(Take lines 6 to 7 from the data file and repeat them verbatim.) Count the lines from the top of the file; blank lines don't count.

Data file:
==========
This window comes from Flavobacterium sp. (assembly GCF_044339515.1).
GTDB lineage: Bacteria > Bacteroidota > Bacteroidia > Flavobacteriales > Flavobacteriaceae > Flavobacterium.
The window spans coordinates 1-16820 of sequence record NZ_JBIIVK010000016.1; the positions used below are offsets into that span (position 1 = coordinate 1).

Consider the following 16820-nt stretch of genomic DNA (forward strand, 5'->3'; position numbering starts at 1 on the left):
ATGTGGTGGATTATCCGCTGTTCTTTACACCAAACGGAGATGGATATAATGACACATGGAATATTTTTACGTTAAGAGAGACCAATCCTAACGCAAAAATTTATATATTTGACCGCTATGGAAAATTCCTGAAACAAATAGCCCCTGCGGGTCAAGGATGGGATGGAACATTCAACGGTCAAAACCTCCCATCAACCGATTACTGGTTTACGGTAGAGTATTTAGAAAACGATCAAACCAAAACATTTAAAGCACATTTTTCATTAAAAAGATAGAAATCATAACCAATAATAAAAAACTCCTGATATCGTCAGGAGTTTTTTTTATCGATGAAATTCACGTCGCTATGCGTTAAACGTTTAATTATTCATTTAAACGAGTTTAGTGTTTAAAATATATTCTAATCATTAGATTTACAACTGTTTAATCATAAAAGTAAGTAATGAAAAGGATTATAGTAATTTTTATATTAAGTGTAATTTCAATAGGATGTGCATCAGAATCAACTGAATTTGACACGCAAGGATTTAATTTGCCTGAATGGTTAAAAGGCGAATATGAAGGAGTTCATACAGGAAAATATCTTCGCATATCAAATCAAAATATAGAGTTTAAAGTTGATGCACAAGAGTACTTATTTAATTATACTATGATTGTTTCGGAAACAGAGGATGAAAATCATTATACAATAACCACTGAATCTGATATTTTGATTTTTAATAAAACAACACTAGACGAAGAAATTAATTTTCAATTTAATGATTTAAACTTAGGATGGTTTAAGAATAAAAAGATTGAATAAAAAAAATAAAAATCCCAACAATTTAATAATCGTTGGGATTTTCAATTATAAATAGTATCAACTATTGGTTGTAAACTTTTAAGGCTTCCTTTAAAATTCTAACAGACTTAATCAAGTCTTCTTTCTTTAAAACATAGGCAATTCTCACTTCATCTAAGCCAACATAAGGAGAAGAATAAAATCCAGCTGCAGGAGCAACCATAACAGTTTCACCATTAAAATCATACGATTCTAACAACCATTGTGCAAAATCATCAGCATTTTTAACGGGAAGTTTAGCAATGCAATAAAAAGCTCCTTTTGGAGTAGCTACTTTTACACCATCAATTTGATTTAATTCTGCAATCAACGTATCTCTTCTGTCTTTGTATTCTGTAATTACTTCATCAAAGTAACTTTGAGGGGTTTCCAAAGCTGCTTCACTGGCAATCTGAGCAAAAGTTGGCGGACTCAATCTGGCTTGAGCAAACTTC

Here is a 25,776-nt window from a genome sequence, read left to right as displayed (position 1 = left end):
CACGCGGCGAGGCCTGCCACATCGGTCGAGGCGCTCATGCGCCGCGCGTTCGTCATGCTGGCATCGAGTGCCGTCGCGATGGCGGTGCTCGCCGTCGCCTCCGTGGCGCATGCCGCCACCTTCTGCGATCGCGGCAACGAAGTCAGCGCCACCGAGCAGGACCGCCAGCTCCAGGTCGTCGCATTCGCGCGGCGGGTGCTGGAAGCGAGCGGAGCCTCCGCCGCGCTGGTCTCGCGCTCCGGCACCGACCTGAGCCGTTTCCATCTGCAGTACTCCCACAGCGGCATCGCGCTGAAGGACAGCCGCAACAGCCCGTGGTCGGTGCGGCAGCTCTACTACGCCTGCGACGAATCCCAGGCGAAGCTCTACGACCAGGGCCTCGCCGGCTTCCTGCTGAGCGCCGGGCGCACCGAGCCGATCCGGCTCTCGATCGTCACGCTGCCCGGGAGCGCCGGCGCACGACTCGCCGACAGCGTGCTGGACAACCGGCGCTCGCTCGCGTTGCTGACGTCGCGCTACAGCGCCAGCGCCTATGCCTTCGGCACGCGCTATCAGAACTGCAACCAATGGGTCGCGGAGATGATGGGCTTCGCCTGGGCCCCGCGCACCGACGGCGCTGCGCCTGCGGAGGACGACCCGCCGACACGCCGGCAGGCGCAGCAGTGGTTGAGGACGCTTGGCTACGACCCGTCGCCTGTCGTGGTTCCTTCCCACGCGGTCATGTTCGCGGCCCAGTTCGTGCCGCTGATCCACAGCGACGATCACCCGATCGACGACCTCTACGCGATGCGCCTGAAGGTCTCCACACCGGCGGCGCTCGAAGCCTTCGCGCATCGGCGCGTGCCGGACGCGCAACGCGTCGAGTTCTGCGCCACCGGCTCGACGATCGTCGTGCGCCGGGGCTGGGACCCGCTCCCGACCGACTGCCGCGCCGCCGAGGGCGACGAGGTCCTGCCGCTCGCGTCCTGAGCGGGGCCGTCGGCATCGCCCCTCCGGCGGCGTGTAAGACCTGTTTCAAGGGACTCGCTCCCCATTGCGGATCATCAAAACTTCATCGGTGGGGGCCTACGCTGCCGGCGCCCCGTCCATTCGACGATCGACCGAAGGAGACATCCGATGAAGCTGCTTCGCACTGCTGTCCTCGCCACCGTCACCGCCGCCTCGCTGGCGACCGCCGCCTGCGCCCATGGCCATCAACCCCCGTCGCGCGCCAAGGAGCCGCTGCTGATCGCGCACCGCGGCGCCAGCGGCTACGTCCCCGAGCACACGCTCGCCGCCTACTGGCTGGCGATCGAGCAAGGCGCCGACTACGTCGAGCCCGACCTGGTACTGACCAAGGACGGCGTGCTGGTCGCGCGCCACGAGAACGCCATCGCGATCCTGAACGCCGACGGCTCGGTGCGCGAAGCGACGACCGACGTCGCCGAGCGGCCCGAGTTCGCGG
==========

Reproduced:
Here is a 25,776-nt window from a genome sequence, read left to right as displayed (position 1 = left end):
CACGCGGCGAGGCCTGCCACATCGGTCGAGGCGCTCATGCGCCGCGCGTTCGTCATGCTGGCATCGAGTGCCGTCGCGATGGCGGTGCTCGCCGTCGCCTCCGTGGCGCATGCCGCCACCTTCTGCGATCGCGGCAACGAAGTCAGCGCCACCGAGCAGGACCGCCAGCTCCAGGTCGTCGCATTCGCGCGGCGGGTGCTGGAAGCGAGCGGAGCCTCCGCCGCGCTGGTCTCGCGCTCCGGCACCGACCTGAGCCGTTTCCATCTGCAGTACTCCCACAGCGGCATCGCGCTGAAGGACAGCCGCAACAGCCCGTGGTCGGTGCGGCAGCTCTACTACGCCTGCGACGAATCCCAGGCGAAGCTCTACGACCAGGGCCTCGCCGGCTTCCTGCTGAGCGCCGGGCGCACCGAGCCGATCCGGCTCTCGATCGTCACGCTGCCCGGGAGCGCCGGCGCACGACTCGCCGACAGCGTGCTGGACAACCGGCGCTCGCTCGCGTTGCTGACGTCGCGCTACAGCGCCAGCGCCTATGCCTTCGGCACGCGCTATCAGAACTGCAACCAATGGGTCGCGGAGATGATGGGCTTCGCCTGGGCCCCGCGCACCGACGGCGCTGCGCCTGCGGAGGACGACCCGCCGACACGCCGGCAGGCGCAGCAGTGGTTGAGGACGCTTGGCTACGACCCGTCGCCTGTCGTGGTTCCTTCCCACGCGGTCATGTTCGCGGCCCAGTTCGTGCCGCTGATCCACAGCGACGATCACCCGATCGACGACCTCTACGCGATGCGCCTGAAGGTCTCCACACCGGCGGCGCTCGAAGCCTTCGCGCATCGGCGCGTGCCGGACGCGCAACGCGTCGAGTTCTGCGCCACCGGCTCGACGATCGTCGTGCGCCGGGGCTGGGACCCGCTCCCGACCGACTGCCGCGCCGCCGAGGGCGACGAGGTCCTGCCGCTCGCGTCCTGAGCGGGGCCGTCGGCATCGCCCCTCCGGCGGCGTGTAAGACCTGTTTCAAGGGACTCGCTCCCCATTGCGGATCATCAAAACTTCATCGGTGGGGGCCTACGCTGCCGGCGCCCCGTCCATTCGACGATCGACCGAAGGAGACATCCGATGAAGCTGCTTCGCACTGCTGTCCTCGCCACCGTCACCGCCGCCTCGCTGGCGACCGCCGCCTGCGCCCATGGCCATCAACCCCCGTCGCGCGCCAAGGAGCCGCTGCTGATCGCGCACCGCGGCGCCAGCGGCTACGTCCCCGAGCACACGCTCGCCGCCTACTGGCTGGCGATCGAGCAAGGCGCCGACTACGTCGAGCCCGACCTGGTACTGACCAAGGACGGCGTGCTGGTCGCGCGCCACGAGAACGCCATCGCGATCCTGAACGCCGACGGCTCGGTGCGCGAAGCGACGACCGACGTCGCCGAGCGGCCCGAGTTCGCGG